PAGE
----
Mark Medley was working with a business consultant to recover from identity theft when he heard about Accion New Mexico – Arizona – Colorado.
     What Medley learned while trying to repair his credit prompted him to start a nonprofit — ID Theft Resolutions — to help others protect themselves from identity thieves and to rebound as quickly and completely as possible if their efforts fail.
    Medley got a loan from Accion to help him get the nonprofit going after obtaining his designation as a 501c(3) nonprofit. Accion offers loans as small as $200 and as large as $300,000 to people who might otherwise be turned down by lenders because they are a startup or have credit problems.
    Medley qualified in both cases: His credit score was destroyed by identity theft and his nonprofit was the equivalent of a startup.

    A first for Accion
    The loan to Medley is Accion’s first to a nonprofit, according to Lynn Trojahn, Accion’s vice president of advancement.
    “We decided to include nonprofit lending in our toolbox, as the entrepreneurs who create nonprofits are as visionary, tenacious, committed and often as underfunded as for-profit startups,” she said.

  • Spectacular, ornacular, vernacular

     Why is a mouse when it spins?  Well, why not?
     That’s a “koan,” a nonsensical question given to a Buddhist student to help teach them the art of meditation and contemplation.  For me, it was just a great question to ask during an interview and then watch to see how long it took for the candidate to start breathing again.
      In high school, I always did well in math and I took equal pride in my inability to do well in my language classes (or should I say I dint do good).  I recall reading that the great mathematicians throughout history were usually terrible at language.  And at some point in my not-so-accurate education, I was told that people are either left-brained or right-brained (which by the way isn’t true), and that the left-brain controlled mathematics and language.
     And so the theory was that if you were good at math, you didn’t have any “brain room” for language.   I was subsequently told that I was “left brained,” which made perfect sense to my parents who often remarked that I was not in my right mind.
     But as I’ve gotten older (I’m still waiting for the getting wiser part), I’ve found language to be a truly amazing area of study.  The sheer volume of words out there leaves one nonplussed.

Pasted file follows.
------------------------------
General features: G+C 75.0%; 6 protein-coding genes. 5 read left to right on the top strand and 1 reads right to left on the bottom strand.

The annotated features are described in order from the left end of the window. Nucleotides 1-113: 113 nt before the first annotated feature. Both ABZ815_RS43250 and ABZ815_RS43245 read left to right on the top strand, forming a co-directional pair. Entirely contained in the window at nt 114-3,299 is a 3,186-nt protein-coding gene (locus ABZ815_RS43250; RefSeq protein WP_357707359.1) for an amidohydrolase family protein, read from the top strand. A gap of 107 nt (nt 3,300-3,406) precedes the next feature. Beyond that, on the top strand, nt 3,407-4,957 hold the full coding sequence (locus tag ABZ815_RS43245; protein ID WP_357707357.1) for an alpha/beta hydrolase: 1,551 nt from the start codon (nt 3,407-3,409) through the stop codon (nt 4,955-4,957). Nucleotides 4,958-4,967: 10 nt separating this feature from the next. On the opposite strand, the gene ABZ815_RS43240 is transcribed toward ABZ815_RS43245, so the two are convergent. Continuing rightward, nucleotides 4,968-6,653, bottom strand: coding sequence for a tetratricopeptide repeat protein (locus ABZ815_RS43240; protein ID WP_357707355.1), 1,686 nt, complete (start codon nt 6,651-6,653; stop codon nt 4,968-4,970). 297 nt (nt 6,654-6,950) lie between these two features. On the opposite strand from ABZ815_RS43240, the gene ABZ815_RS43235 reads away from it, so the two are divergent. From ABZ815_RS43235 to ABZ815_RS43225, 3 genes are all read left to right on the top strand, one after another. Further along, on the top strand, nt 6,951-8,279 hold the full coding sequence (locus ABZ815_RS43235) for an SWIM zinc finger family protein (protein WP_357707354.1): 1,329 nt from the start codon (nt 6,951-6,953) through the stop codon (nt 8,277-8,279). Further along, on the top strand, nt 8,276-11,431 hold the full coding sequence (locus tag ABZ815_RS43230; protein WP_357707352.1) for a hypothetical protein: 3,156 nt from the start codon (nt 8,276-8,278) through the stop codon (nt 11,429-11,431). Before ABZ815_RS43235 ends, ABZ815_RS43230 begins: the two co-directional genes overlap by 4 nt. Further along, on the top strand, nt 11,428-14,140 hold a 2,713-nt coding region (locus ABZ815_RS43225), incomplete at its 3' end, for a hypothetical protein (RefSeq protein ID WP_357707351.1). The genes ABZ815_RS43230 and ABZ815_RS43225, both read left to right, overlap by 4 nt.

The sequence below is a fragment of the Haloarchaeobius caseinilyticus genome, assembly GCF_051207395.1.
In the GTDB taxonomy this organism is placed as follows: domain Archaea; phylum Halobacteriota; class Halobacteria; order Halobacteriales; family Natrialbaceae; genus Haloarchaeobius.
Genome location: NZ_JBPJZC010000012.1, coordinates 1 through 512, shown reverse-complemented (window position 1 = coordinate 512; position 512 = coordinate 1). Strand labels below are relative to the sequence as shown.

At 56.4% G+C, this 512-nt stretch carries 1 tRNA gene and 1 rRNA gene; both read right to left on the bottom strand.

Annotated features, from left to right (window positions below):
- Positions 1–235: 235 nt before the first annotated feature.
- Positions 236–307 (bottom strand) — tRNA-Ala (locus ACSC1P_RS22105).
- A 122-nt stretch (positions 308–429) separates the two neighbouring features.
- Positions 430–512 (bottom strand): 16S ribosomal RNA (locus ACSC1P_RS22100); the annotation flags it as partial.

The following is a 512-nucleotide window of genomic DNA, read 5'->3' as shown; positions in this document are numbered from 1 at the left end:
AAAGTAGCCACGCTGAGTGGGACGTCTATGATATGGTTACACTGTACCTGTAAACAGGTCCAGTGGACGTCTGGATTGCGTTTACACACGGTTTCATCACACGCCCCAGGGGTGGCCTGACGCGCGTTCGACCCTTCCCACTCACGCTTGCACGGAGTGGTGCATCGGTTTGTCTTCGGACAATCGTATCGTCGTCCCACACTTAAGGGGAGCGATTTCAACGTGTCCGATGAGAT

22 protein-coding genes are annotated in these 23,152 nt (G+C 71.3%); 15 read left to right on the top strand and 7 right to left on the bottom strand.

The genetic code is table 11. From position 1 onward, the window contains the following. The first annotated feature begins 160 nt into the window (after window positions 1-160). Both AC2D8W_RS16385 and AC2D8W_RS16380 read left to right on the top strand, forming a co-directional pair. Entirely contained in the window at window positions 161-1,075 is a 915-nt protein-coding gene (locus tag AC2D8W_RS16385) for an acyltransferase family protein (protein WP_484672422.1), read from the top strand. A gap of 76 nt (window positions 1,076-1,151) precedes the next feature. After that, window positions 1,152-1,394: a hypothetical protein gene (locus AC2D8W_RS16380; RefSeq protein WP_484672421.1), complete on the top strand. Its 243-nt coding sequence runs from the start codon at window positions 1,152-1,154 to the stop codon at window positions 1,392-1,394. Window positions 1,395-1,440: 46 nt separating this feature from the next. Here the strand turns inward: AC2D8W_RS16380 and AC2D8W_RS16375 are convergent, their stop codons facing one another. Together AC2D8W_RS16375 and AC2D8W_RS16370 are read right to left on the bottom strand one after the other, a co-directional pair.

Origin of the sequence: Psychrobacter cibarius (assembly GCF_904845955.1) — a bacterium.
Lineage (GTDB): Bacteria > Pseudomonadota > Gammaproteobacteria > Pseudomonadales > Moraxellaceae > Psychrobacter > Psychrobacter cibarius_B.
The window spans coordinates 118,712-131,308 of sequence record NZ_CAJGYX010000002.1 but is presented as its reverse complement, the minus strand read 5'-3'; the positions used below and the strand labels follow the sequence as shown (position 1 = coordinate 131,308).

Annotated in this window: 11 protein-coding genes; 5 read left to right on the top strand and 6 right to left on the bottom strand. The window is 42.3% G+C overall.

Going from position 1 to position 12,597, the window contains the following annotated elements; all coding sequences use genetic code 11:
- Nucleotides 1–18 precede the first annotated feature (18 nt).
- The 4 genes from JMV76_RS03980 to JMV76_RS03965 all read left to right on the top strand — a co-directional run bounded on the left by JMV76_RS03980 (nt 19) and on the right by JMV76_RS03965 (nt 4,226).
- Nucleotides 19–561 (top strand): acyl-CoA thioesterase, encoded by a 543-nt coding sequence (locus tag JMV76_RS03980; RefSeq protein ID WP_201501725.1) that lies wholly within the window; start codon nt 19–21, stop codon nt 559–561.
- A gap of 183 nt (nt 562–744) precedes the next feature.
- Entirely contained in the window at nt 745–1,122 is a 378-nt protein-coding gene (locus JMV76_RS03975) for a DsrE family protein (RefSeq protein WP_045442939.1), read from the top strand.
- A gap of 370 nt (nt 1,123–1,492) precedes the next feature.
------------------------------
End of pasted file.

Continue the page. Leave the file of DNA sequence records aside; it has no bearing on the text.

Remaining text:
• Tips for buying pet toys

    Tennis balls, Frisbees, rawhides, and Kongs. Dog toys line the shelves of multiple aisles at pet stores. With all of the choices, which toys should or shouldn’t you buy for man’s best friend?
    Dr. Mark Stickney, Clinical Associate Professor and Director of General Surgery Services at Texas A&M University College of Veterinary Medicine & Biomedical Sciences, said that when first giving your dog toys, buy a variety of toys to see what the animal prefers.
     “They are going to have a toy preference the same way that children have toy preferences,” he said. “Once you determine their favorites, you can adjust your selection and your budget accordingly for the toys that entertain your pet.”
    To help guide your purchases, Stickney said it’s important to make sure the toy is made of nontoxic material and the appropriate size toy for the animal. A five-pound Yorkie, for example, will not be able to use an extra-large Kong toy made for a Rotweiller. Kong toys, he added, are one of his favorite brands because it keeps the pets busy by challenging them to get a treat out of the small hole of the toy.

  • GOP works to attract Hispanic vote

    SANTA FE – OK, so here’s the latest national plan to woo Hispanics into the GOP. Showcasing Latino top officials such as Govs. Susana Martinez and Nevada Gov. Brian Sandoval and Florida Sen. Marco Rubio didn’t help much in the 2012 elections.
    So the latest plan is to create a super-PAC. Republicans are good at those. The idea isn’t to buy Hispanic votes. Hispanics are too honorable for that. It’s for buying congressional votes. That is usually pretty easy.
    The biggest fear of moderate Republican members of Congress is getting “primaried” by the tea party and other right wing organizations. It happened in 2010 and 2012 and lists of Republicans who might stray from the fold already are being made for the 2014 GOP primary elections.
    The new super-PAC, to be called Republicans for Immigration Reform, is intended to begin repairing the political damage left by years of anti-illegal immigrant rhetoric.
    The organizers are former George W. Bush Commerce Secretary Carlos Gutierrez and Washington lawyer Charlie Spies. Ironically, Spies was a co-founder of the pro-Mitt Romney super-PAC Restore our Future, which aired ads during this year’s GOP presidential primaries accusing some of Romney’s rivals of being too liberal on immigration.

  • State keeps struggling with disappointment

    SANTA FE – New Mexico’s once-famed Spaceport America, the only purpose-built spaceport in the world, has lost its luster. No longer does it have two of the planet’s best pitchmen, Sir Richardson Branson and Gov. Bill Richardson, promoting it.
    Richardson is gone and Branson is entertaining offers from other states and nations. The United Arab Emirates has purchased a big chunk of Virgin Galactic and has an agreement to build a spaceport in that country.
    Meanwhile New Mexico has a new governor who began her term saying private money should finance the remainder of the spaceport and now has warmed to the point she is saying she would like to take a space ride and she will sign any future appropriations the Legislature passes.
    But Gov. Susana Martinez is not out promoting our spaceport to aerospace companies around the nation and world. The only proposal she really has put a hip into is an effort to deny driver’s licenses to undocumented immigrants.
    Martinez has gone all out with that effort, including spending PAC money and getting involved in legislative races. She says it will make us safer but it certainly doesn’t attract jobs or improve our lagging economy.